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“Visualize ace counterspy of them all as David Harding…”

“Visualize ace counterspy of them all as David Harding…”

Posted by Ivan G. Shreve, Jr. on May 18th 2023

On this date in 1942, the man who brought Gang Busters and Mr. District Attorney to radio consoles “added one more jewel to his Triumvirate of Tension,” according to historian Jim Harmon in The Great Radio Heroes. Radio impresario Phillips H. Lord conceived Counterspy (also known as David Harding, Counterspy) as a program that would capture the imagination of the listening audience during World War II by creating a fictitious unit of the U.S. government, “the United States Counterspies,” that investigated the espionage activities of “the enemies of our country both home and abroad.” We could state that Counterspy received the official stamp of approval from the FBI’s J. Edgar Hoover…but that would be a big stinky fib. Lord was determined to avoid the same grief he received from Hoover as he did over Gang Busters, and one can be reasonably certain that J. Edgar held Counterspy in the same contempt as he did The FBI in Peace and War.

“Germany has its Gestapo, Italy its Zobra, and Japan its Black Dragon,” noted Counterspy’s memorable opening. “But matched against all of these secret enemy agents are Uncle Sam’s highly trained counterspies.” Representing Team Uncle Sam was David Harding, much in the same manner as Special Agent Jim Taylor (played by Stacy Harris) was the personification of the Feds on This is Your FBI. (Interestingly, though This is Your FBI had the full backing of J. Edgar, it never achieved the popularity of Counterspy…or The FBI in Peace and War, for that matter.) Harding was portrayed in the premiere episode by actor House Jameson, a radio veteran best known for practicing law while dealing with the antics of wacky teenager Henry Aldrich (House was Sam Aldrich, Henry’s long-suffering father). But the role of Harding would eventually be the responsibility of Don McLaughlin, described by more than a few observers as “the most American voice on the air.” (McLaughlin also worked on Lord’s Gang Busters as “Commissioner Valentine.”)

Listeners truly believed that the exploits of David Harding were based on official cases, despite Lord’s concoction of the fictional “United States Counterspies” (the U.S. did employ counterspies, but it’s not like they had an agency letterhead or anything). While Counterspy was never a darling of critics—Harding and his fellow “counterspies” were described as “by-the-book, humorless, heavy-footed, hard-nosed, unromantic federal agents” according to author Jim Cox (Radio Crime Fighters)—its appeal to juvenile audiences was undeniable, despite a good amount of unfriendly violence. In addition, the show had one of the medium’s most memorable openings: over the sound of a key clicking out Morse code, an announcer intoned “Washington…calling counterspy…” There would then be a pause, and then Harding would respond “Harding…counterspy…calling Washington…” The announcers for Counterspy included Roger Krupp, Lionel Rico, Bob Shepherd, and Ed White, who at various times plugged such sponsors as Mail Pouch tobacco, Pepsi-Cola, and Gulf Oil gasoline.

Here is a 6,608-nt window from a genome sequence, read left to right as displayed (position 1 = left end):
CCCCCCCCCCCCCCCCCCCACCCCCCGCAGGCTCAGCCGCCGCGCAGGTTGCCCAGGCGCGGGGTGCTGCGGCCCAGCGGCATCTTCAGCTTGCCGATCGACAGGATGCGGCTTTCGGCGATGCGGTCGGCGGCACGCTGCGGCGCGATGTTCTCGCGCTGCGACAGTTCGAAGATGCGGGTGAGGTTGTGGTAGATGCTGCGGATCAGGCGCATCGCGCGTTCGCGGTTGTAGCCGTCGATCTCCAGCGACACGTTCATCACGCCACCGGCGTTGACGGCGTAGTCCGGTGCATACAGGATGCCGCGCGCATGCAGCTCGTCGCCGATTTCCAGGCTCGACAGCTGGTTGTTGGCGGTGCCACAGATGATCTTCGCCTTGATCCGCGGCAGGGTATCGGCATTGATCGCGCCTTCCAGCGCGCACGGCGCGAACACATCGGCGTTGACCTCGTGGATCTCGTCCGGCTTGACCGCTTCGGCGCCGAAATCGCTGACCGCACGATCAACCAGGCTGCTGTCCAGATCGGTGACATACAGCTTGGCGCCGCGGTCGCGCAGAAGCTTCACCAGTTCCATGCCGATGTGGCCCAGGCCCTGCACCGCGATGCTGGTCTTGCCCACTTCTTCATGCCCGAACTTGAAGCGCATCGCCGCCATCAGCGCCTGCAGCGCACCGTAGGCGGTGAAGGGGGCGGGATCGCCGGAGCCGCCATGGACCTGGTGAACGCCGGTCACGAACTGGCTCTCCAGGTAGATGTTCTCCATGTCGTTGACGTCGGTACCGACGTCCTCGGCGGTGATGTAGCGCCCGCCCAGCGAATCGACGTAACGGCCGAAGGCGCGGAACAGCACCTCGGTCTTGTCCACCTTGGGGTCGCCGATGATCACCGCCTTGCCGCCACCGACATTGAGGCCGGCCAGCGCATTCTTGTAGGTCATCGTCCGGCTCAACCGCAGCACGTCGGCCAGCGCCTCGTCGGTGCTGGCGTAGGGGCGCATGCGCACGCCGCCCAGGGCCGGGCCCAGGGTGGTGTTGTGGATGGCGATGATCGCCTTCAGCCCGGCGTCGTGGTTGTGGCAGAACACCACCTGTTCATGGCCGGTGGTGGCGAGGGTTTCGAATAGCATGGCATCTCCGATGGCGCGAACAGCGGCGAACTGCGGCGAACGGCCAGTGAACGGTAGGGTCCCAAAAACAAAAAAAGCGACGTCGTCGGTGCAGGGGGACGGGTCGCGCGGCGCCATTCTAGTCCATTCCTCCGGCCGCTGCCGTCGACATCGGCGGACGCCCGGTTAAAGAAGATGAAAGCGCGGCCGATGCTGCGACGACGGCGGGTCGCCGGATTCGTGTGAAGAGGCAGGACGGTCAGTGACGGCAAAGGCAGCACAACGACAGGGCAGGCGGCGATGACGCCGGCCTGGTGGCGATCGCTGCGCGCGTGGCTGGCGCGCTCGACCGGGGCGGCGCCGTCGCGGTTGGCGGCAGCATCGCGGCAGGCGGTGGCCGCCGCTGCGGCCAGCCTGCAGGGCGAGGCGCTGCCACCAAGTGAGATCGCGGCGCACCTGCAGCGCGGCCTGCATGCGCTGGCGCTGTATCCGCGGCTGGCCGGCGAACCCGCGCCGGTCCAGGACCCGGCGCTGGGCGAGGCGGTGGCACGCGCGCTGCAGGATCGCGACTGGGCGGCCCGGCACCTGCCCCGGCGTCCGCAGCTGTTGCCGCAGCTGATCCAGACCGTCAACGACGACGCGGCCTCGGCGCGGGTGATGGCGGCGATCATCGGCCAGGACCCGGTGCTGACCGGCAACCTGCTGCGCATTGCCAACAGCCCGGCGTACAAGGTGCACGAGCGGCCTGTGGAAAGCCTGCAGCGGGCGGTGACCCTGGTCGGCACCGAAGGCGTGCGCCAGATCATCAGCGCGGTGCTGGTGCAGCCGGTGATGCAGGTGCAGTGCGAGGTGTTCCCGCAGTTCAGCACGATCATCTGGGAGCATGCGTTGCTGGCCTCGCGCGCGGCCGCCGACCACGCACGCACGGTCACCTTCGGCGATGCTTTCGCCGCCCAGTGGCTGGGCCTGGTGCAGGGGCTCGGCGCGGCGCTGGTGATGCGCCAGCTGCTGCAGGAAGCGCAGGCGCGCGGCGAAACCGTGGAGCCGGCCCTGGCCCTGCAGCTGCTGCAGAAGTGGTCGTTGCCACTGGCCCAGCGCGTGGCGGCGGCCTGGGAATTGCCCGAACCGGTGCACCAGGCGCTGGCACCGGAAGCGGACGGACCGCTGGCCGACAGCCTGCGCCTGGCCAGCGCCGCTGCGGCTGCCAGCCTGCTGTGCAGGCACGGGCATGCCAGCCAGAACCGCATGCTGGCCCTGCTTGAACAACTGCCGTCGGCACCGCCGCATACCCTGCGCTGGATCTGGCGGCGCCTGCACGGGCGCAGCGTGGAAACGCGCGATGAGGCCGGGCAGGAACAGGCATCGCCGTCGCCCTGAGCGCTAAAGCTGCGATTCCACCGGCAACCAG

Later in Counterspy’s run, the creative minds behind the show gave David Harding a sidekick in Agent Harry Peters, portrayed by veteran actor Mandel Kramer. Peters served the same function as Mr. District Attorney’s stooge Harrington and gave Harding sizable support when the focus in the plots shifted after WW2 to battling Cold War enemies and narcotics kingpins. Nancy Douglas performed many of the female parts on the show, with the supporting cast also featuring such familiar East Coast voices as Ralph Bell (who excelled at playing villains), Larry Haines, Bryna Raeburn, Lawson Zerbe, Frank Readick, Luis Van Rooten, Elspeth Eric, Roger DeKoven and Karl Swenson.

In 1950, Columbia Pictures brought Counterspy to the silver screen with the first of two motion pictures in a brief franchise, David Harding, Counterspy. Replacing Don McLaughlin’s most American voice was studio contractee Howard St. John as Harding, with an uncredited Fred F. Sears (later a director) portraying Agent Peters. Sears did receive credit in the follow-up, Counterspy Meets Scotland Yard (1950), but the studio abandoned any further Harding exploits after that. McLaughlin also lost out on the TV pilot that would have launched a TV series (Don Megowan played Harding) yet that never got off the ground, either. Phillips H. Lord had to be mildly surprised at the longevity of Counterspy (he had planned to terminate the program once WW2 ended), which continued to entertain listeners until November 29, 1957. As for Don McLaughlin, he settled in to play patriarch Chris Hughes for three decades on the long-running daytime TV drama As the World Turns.

Radio Spirits has the perfect gift for those of you observing the anniversary of Counterspy’s radio debut today: it’s appropriately titled David Harding Counter-Spy, and it features sixteen broadcasts from the series that originally aired between 1942 and 1950. You’ll also find a pair of vintage episodes in our Great Radio Spies collection, available in our digital downloads store. Happy anniversary, David Harding!